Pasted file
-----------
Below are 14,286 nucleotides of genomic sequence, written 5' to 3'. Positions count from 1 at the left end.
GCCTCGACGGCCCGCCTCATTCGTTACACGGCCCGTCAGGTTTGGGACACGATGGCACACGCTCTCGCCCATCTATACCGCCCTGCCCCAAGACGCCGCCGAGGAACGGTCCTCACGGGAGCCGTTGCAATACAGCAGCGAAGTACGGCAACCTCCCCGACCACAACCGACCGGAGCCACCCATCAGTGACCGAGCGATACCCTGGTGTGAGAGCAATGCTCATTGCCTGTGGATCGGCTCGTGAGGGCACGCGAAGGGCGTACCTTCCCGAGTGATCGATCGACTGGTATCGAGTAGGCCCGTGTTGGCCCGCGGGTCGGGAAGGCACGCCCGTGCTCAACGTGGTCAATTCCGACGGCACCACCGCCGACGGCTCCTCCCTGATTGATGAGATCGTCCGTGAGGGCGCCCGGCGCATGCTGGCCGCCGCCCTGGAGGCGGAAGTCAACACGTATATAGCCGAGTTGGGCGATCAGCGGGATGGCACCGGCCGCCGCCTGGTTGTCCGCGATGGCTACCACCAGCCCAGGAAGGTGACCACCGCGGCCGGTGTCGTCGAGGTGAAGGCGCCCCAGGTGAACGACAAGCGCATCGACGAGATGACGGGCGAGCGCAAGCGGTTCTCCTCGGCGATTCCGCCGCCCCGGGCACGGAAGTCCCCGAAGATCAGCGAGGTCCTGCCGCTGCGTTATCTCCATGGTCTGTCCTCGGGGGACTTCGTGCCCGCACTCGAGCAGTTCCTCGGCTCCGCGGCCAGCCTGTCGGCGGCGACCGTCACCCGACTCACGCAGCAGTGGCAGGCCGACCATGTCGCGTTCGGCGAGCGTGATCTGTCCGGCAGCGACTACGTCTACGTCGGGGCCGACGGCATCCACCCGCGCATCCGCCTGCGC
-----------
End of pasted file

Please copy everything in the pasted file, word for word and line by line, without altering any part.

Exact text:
Below are 14,286 nucleotides of genomic sequence, written 5' to 3'. Positions count from 1 at the left end.
GCCTCGACGGCCCGCCTCATTCGTTACACGGCCCGTCAGGTTTGGGACACGATGGCACACGCTCTCGCCCATCTATACCGCCCTGCCCCAAGACGCCGCCGAGGAACGGTCCTCACGGGAGCCGTTGCAATACAGCAGCGAAGTACGGCAACCTCCCCGACCACAACCGACCGGAGCCACCCATCAGTGACCGAGCGATACCCTGGTGTGAGAGCAATGCTCATTGCCTGTGGATCGGCTCGTGAGGGCACGCGAAGGGCGTACCTTCCCGAGTGATCGATCGACTGGTATCGAGTAGGCCCGTGTTGGCCCGCGGGTCGGGAAGGCACGCCCGTGCTCAACGTGGTCAATTCCGACGGCACCACCGCCGACGGCTCCTCCCTGATTGATGAGATCGTCCGTGAGGGCGCCCGGCGCATGCTGGCCGCCGCCCTGGAGGCGGAAGTCAACACGTATATAGCCGAGTTGGGCGATCAGCGGGATGGCACCGGCCGCCGCCTGGTTGTCCGCGATGGCTACCACCAGCCCAGGAAGGTGACCACCGCGGCCGGTGTCGTCGAGGTGAAGGCGCCCCAGGTGAACGACAAGCGCATCGACGAGATGACGGGCGAGCGCAAGCGGTTCTCCTCGGCGATTCCGCCGCCCCGGGCACGGAAGTCCCCGAAGATCAGCGAGGTCCTGCCGCTGCGTTATCTCCATGGTCTGTCCTCGGGGGACTTCGTGCCCGCACTCGAGCAGTTCCTCGGCTCCGCGGCCAGCCTGTCGGCGGCGACCGTCACCCGACTCACGCAGCAGTGGCAGGCCGACCATGTCGCGTTCGGCGAGCGTGATCTGTCCGGCAGCGACTACGTCTACGTCGGGGCCGACGGCATCCACCCGCGCATCCGCCTGCGC